I’ve previously described my writing workflow — and what I wrote then is still applicable today. Pandoc rules. But what about my reading workflow? Well, I’ve written about that too, but things have changed a bit since the last time I did so. So here’s the approach that I’ve been using for quite some time now:
1) I have a pretty large RSS feed — about 300 sites I subscribe to — and my preferred service is Newsblur. My preferred RSS client, on the Mac and iOS, is Reeder. So a few times a day I check Reeder to read the news and see whether anything of more long-term interest has turned up.
2) If a post or article looks like it would be worth my time to read, I send it to Instapaper. Articles and posts might sit in Instapaper for several days before I’m able to set aside time to read them. When I do, I use Instapaper’s highlighting feature to mark important passages.
4) Pinboard is the home for everything I read online: its tagging and excerpting features allow me to organize all my reading, browse related items by tag, and search for what I can’t immediately find. Pinboard is really my outboard brain — the other elements of this workflow are just ways to get stuff into Pinboard. (I also use a different IFTTT recipe, along with Dropbox, to copy all my Pinboard bookmarks and excerpts to a text file on my computer. So even if Pinboard were to disappear I’d still have all that data, though in less usable form.)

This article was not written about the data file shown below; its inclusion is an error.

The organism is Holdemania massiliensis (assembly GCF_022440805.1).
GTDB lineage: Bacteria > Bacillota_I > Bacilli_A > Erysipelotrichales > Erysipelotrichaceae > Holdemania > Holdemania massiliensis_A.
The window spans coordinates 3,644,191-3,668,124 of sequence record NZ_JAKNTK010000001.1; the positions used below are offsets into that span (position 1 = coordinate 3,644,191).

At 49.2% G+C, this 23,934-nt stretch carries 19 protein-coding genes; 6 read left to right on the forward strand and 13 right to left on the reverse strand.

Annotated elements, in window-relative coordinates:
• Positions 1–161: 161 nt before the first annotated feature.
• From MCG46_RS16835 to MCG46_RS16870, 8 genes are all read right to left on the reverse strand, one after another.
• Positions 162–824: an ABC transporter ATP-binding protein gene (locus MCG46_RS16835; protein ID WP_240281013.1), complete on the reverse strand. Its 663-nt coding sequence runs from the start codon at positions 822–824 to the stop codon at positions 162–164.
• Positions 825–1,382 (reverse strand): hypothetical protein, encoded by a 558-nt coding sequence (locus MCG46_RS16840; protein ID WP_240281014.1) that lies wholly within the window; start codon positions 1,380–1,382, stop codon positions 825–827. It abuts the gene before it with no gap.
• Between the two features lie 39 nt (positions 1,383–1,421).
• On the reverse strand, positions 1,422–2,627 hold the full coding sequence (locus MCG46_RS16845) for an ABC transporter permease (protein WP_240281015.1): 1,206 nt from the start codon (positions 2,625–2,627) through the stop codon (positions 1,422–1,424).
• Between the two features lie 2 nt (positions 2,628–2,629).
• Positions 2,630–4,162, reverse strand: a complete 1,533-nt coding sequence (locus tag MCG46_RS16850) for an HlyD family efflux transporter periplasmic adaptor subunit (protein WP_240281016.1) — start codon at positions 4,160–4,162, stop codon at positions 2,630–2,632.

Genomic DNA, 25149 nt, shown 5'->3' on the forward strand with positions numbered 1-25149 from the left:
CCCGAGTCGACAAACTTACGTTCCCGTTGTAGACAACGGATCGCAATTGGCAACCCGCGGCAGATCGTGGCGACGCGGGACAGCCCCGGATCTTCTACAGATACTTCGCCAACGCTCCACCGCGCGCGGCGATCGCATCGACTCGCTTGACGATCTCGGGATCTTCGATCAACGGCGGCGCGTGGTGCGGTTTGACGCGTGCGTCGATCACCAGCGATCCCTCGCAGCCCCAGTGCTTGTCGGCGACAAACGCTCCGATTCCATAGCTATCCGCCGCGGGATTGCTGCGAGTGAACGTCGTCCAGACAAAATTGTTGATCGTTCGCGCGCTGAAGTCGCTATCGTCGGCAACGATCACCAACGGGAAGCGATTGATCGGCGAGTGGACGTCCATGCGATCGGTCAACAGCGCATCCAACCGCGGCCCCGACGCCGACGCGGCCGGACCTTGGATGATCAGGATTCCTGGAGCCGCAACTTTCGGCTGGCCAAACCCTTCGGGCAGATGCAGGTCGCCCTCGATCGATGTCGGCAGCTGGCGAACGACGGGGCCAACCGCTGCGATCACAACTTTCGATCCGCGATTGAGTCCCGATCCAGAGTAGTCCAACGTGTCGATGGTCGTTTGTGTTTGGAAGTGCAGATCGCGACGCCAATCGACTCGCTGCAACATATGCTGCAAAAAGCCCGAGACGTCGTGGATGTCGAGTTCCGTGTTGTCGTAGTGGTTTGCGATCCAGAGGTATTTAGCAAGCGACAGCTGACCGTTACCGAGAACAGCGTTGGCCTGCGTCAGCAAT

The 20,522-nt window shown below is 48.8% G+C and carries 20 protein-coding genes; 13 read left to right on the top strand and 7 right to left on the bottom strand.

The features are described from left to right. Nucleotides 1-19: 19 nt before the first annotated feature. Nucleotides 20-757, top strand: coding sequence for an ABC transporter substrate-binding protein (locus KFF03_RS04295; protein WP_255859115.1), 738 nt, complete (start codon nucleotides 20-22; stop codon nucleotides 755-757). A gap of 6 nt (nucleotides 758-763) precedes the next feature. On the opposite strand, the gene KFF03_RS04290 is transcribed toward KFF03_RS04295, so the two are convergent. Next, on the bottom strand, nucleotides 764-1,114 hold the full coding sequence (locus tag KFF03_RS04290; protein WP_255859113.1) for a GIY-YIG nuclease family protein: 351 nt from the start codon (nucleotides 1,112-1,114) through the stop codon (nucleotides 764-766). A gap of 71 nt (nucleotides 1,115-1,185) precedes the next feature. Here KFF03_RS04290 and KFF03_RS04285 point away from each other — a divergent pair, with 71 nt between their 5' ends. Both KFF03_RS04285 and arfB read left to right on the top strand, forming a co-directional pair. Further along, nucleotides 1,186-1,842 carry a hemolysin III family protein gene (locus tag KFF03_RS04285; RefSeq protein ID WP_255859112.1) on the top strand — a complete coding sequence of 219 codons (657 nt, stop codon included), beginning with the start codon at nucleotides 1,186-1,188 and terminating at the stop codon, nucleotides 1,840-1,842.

This may look complicated, but it really isn’t: it’s just a three-stage filtering process, with IFTTT doing the handoffs. I scan Reeder to find out whether there’s anything worth reading; in Instapaper I read it; in Pinboard I store whatever looks like it might have lasting value. If you wanted, you could bypass Instapaper and just read things in your browser (or in Reeder), using the Pinboard bookmarklet to save items. I use Instapaper because I like reading in an ad-free, distraction-free, horrible-web-design-free environment.
Anyway, that’s what I do. I hope this description is helpful to someone.